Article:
Radoslav Adzic, a senior chemist at the U.S. Department of Energy's (DOE) Brookhaven National Laboratory, has received a 2008 DOE Hydrogen Program R+D Award, which recognizes him for his "outstanding contributions in electrocatalysis for fuel cells." Adzic was honored in June with a plaque at a DOE ceremony held in Washington, D.C.
Adzic has been conducting studies in surface electrochemistry and electrocatalysis for a considerable part of his career using various techniques, including atomic-level surface characterization with x-rays at Brookhaven’s National Synchrotron Light Source. Recently, he has focused on making efficient catalysts that may be used to convert hydrogen to electricity in fuel cells for electric vehicles.
“The rising cost of gasoline and concerns about global warming have made my research particularly relevant today,” Adzic said. “It is difficult to predict exactly when the new technologies will be made commercial, and whose inventions will be used, but the progress in designing electrocatalysts for hydrogen fuel cells has been significant in recent years. I am grateful for this recognition from the Department of Energy and glad that I can continue my research in this promising field.”
Adzic and his coworkers designed the first platinum monolayer fuel-cell anode electrocatalyst, which consists of ruthenium nanoparticles with a few platinum islands of monoatomic thickness. This electrocatalyst has long-term stability and the same catalytic activity as a standard, all-platinum electrocatalyst, which has ten times more platinum, and is therefore very expensive. This new electrocatalyst has the potential to reduce the cost and increase the efficiency of fuel cells in electric vehicles, among other applications.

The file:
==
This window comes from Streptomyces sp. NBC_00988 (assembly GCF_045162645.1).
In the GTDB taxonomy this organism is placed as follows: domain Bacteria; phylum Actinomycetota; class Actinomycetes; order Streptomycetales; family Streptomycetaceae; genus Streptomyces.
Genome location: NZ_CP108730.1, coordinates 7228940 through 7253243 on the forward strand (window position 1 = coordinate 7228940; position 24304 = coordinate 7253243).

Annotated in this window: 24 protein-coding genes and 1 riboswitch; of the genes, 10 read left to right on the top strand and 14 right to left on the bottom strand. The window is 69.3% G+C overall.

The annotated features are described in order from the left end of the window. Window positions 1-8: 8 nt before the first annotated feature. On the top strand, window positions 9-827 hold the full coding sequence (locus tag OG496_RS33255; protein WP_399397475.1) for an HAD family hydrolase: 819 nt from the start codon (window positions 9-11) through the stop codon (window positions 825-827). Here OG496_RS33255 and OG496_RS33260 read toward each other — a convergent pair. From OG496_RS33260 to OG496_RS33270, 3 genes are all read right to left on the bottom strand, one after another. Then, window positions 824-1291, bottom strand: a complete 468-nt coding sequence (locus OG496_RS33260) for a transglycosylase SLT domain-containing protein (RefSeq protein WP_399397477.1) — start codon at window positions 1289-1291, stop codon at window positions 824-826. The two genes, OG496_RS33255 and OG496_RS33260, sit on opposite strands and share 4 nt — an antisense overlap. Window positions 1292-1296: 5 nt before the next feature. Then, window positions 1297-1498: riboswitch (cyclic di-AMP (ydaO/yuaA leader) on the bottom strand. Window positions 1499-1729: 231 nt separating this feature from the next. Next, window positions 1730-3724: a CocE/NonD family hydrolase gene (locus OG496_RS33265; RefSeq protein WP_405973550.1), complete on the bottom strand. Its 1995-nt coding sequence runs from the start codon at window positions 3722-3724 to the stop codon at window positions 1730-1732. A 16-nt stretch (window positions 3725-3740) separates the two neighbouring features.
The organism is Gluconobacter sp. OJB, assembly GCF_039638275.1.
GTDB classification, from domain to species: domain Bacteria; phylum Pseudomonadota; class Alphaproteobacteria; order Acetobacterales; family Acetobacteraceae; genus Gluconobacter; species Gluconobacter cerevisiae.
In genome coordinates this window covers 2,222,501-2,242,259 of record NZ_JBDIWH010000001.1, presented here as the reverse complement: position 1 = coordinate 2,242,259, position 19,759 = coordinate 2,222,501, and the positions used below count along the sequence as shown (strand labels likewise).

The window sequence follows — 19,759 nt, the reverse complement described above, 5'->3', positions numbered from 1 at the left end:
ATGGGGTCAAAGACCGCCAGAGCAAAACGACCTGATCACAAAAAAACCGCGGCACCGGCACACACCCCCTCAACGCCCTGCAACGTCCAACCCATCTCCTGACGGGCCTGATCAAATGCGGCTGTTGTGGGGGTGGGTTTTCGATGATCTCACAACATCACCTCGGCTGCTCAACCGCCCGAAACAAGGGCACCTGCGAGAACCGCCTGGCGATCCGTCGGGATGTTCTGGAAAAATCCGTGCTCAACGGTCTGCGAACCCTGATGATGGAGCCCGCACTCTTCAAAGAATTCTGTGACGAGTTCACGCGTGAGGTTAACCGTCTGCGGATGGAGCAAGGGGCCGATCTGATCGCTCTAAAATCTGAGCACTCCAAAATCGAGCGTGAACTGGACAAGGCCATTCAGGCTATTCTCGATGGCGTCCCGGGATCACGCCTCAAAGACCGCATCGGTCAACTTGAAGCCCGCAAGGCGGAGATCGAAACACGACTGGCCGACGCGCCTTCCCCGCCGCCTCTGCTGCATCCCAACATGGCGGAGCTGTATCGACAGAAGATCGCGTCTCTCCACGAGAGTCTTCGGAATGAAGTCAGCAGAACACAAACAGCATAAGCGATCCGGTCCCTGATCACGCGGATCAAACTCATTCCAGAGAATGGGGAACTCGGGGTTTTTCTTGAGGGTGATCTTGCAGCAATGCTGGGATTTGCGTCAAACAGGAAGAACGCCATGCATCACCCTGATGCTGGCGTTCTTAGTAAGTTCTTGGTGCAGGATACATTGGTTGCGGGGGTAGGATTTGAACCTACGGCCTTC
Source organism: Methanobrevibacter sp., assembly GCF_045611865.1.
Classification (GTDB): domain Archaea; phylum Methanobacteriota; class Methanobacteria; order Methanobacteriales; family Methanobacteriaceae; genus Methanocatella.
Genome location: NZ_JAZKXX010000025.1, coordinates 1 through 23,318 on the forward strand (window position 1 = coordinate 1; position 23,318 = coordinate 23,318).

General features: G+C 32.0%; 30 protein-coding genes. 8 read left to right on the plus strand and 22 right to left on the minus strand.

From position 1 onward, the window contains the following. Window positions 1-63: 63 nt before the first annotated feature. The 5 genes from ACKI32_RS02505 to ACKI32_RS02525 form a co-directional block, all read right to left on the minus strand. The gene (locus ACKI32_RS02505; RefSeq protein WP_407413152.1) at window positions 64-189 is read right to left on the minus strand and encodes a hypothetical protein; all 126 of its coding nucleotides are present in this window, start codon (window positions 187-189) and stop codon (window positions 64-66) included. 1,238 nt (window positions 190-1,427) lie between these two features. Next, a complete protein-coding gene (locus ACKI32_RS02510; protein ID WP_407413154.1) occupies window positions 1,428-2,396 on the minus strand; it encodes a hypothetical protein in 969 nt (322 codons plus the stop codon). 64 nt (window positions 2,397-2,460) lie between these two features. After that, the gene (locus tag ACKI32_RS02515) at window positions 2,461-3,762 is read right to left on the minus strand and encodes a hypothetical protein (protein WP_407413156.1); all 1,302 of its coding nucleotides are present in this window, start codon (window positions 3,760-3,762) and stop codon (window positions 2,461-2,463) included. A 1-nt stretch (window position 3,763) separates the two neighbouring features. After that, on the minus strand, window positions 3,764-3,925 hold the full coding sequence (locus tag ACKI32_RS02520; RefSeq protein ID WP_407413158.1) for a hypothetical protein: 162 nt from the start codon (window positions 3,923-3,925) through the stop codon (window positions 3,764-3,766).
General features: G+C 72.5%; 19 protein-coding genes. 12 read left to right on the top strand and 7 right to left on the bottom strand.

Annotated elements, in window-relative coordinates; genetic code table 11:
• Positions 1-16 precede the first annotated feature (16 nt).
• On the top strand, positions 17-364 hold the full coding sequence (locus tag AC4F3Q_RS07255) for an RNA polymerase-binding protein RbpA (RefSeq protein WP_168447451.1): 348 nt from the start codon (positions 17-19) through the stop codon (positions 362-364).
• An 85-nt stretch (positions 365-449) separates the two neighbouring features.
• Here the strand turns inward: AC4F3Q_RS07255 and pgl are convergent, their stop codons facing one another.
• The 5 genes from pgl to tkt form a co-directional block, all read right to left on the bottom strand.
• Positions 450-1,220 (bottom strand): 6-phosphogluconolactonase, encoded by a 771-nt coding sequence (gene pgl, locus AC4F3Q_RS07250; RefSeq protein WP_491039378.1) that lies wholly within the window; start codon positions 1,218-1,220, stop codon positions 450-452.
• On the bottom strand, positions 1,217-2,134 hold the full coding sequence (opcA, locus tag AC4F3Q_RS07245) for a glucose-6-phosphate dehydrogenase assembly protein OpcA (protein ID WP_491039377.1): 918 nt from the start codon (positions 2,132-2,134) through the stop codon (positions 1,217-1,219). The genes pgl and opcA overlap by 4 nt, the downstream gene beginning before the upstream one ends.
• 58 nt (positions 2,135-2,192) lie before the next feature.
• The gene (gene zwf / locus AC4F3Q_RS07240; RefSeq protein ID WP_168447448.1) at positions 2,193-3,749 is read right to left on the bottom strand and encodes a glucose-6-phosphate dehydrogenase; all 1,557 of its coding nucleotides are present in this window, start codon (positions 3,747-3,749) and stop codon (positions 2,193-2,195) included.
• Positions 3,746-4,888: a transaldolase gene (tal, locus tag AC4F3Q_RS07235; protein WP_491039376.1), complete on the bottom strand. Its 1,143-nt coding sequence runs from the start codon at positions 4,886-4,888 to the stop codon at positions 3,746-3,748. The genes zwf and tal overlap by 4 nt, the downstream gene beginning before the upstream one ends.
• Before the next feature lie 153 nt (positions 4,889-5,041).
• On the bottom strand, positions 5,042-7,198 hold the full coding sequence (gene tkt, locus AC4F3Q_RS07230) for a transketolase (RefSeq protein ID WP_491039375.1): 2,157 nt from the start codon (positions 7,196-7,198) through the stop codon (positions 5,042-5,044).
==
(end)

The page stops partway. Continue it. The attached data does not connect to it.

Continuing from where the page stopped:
Recently, Adzic and his team developed several types of platinum monolayer cathode electrocatalysts. One type, for example, consists of a core of a metal such as nickel, cobalt or iron, covered by a corrosion-resistant metal shell, such as palladium, gold, or iridium, covered with a platinum monolayer. These electrocatalysts have high activity and a very low platinum content, and their long-term stability tests are underway. In addition, Adzic and his team found that gold clusters can increase the stability of platinum electrocatalysts. While platinum is the most efficient electrocatalyst for accelerating chemical reactions in fuel cells in electric cars, it dissolves in reactions during stop-and-go driving, and that is a major impediment. The addition of gold clusters kept the platinum intact during an accelerated stability test under laboratory conditions, which may be a big breakthrough in fuel-cell technology. Several long-term fuel-cell tests have to be completed to optimize these electocatalysts for commercial applications.
Radoslav Adzic earned a B.S. in chemical technology in 1965 and a Ph.D. in chemistry in 1974, both from the University of Belgrade. He remained at the university, eventually becoming a professor and Director of the Institute of Electrochemistry. In 1979, he came to Brookhaven as a visiting scientist, and, in 1992, he joined the Laboratory as a senior research associate, rising to the position of chemist in 2001, and senior chemist in 2005.
Adzic won the Annual Award of Belgrade for Natural Sciences in 1983, the Medal of the Serbian Chemical Society in 1997, Brookhaven Lab’s Science and Technology Award in 2005, and the Research Award of The Electrochemical Society’s Energy Technology Division in 2007. He was elected as a correspondent member of the Serbian Academy of Sciences and Arts in 1993, and he became a Fellow of The Electrochemical Society in 2005.